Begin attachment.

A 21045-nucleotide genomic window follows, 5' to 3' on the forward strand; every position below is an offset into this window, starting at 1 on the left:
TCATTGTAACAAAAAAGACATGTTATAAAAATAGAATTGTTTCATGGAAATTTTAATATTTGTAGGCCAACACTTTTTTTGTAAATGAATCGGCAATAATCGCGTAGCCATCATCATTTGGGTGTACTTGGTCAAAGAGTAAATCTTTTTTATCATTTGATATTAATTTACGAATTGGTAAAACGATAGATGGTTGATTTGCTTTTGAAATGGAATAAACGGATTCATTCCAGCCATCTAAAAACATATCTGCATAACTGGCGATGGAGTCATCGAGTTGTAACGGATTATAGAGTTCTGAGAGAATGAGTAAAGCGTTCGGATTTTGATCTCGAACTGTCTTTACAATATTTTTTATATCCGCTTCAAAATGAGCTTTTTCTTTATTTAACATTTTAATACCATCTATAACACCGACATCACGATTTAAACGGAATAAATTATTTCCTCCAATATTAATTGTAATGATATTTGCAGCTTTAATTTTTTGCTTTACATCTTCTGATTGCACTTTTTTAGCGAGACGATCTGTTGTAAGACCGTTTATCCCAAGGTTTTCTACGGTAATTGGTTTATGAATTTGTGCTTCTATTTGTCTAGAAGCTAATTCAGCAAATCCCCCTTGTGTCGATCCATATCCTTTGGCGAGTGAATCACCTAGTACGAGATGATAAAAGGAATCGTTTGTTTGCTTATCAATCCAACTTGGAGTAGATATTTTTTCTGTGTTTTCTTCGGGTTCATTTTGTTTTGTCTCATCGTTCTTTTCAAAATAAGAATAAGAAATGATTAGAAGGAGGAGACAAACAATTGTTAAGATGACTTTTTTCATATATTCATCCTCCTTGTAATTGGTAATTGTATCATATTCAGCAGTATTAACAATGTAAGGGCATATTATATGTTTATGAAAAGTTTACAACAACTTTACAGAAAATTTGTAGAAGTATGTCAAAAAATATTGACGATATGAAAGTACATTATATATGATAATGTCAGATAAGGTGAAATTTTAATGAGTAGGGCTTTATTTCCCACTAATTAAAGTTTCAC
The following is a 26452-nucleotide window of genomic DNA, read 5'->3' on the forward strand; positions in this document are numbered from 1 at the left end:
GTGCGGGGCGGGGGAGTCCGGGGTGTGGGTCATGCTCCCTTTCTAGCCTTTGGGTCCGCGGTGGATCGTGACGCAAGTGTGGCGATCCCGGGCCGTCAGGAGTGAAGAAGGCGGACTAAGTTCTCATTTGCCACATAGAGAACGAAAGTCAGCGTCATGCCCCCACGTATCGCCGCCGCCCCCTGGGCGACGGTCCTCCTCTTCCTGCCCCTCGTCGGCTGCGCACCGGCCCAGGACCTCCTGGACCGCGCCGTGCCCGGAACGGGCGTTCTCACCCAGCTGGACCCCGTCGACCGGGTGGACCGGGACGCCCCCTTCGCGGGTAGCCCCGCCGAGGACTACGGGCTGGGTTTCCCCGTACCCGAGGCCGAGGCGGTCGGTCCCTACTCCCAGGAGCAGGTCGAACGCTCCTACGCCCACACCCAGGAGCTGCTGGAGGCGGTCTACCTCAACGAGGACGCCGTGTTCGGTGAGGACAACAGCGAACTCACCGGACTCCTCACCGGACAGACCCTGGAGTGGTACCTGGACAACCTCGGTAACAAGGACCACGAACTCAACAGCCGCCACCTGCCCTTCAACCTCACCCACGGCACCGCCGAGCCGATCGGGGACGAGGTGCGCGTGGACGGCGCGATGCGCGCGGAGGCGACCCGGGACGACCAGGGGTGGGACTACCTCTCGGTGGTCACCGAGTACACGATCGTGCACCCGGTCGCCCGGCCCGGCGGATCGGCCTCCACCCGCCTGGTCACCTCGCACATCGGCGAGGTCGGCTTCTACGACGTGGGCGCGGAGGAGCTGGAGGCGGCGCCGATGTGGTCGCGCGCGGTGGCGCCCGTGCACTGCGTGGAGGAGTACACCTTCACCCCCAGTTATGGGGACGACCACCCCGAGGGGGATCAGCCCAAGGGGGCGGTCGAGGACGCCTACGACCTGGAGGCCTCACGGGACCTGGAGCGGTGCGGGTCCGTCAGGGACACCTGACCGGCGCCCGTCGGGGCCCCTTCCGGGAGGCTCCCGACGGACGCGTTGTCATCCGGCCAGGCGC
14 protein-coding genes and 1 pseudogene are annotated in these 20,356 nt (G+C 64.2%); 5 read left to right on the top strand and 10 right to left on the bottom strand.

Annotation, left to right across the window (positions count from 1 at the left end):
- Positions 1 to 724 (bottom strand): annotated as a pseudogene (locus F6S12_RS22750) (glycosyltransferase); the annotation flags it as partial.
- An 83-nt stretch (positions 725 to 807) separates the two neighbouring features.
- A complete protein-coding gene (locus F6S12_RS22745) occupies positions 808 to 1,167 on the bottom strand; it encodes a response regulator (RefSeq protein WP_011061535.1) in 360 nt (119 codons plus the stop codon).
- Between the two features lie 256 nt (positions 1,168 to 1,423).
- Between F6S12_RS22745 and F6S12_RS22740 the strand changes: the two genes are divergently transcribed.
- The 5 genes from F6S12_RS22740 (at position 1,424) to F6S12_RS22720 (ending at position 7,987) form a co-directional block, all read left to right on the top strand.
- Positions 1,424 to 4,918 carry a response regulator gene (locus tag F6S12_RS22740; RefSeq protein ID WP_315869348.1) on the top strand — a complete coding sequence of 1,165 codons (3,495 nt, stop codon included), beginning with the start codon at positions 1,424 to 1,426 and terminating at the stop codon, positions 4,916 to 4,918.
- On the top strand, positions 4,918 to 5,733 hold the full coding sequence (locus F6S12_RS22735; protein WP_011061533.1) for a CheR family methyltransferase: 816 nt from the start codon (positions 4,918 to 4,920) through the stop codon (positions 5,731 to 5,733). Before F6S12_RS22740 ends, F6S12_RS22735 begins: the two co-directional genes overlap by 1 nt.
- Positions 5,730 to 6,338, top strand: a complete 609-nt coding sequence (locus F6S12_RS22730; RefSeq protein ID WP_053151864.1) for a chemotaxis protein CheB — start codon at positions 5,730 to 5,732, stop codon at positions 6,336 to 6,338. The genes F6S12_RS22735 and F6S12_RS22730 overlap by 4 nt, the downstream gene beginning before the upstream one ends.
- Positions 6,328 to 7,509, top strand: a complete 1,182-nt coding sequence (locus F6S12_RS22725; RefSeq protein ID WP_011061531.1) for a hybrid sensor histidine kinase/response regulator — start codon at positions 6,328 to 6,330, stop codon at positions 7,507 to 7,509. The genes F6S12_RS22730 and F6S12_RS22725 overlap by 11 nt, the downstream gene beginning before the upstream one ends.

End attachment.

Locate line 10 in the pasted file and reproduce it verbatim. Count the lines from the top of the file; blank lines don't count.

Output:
- Between the two features lie 256 nt (positions 1,168 to 1,423).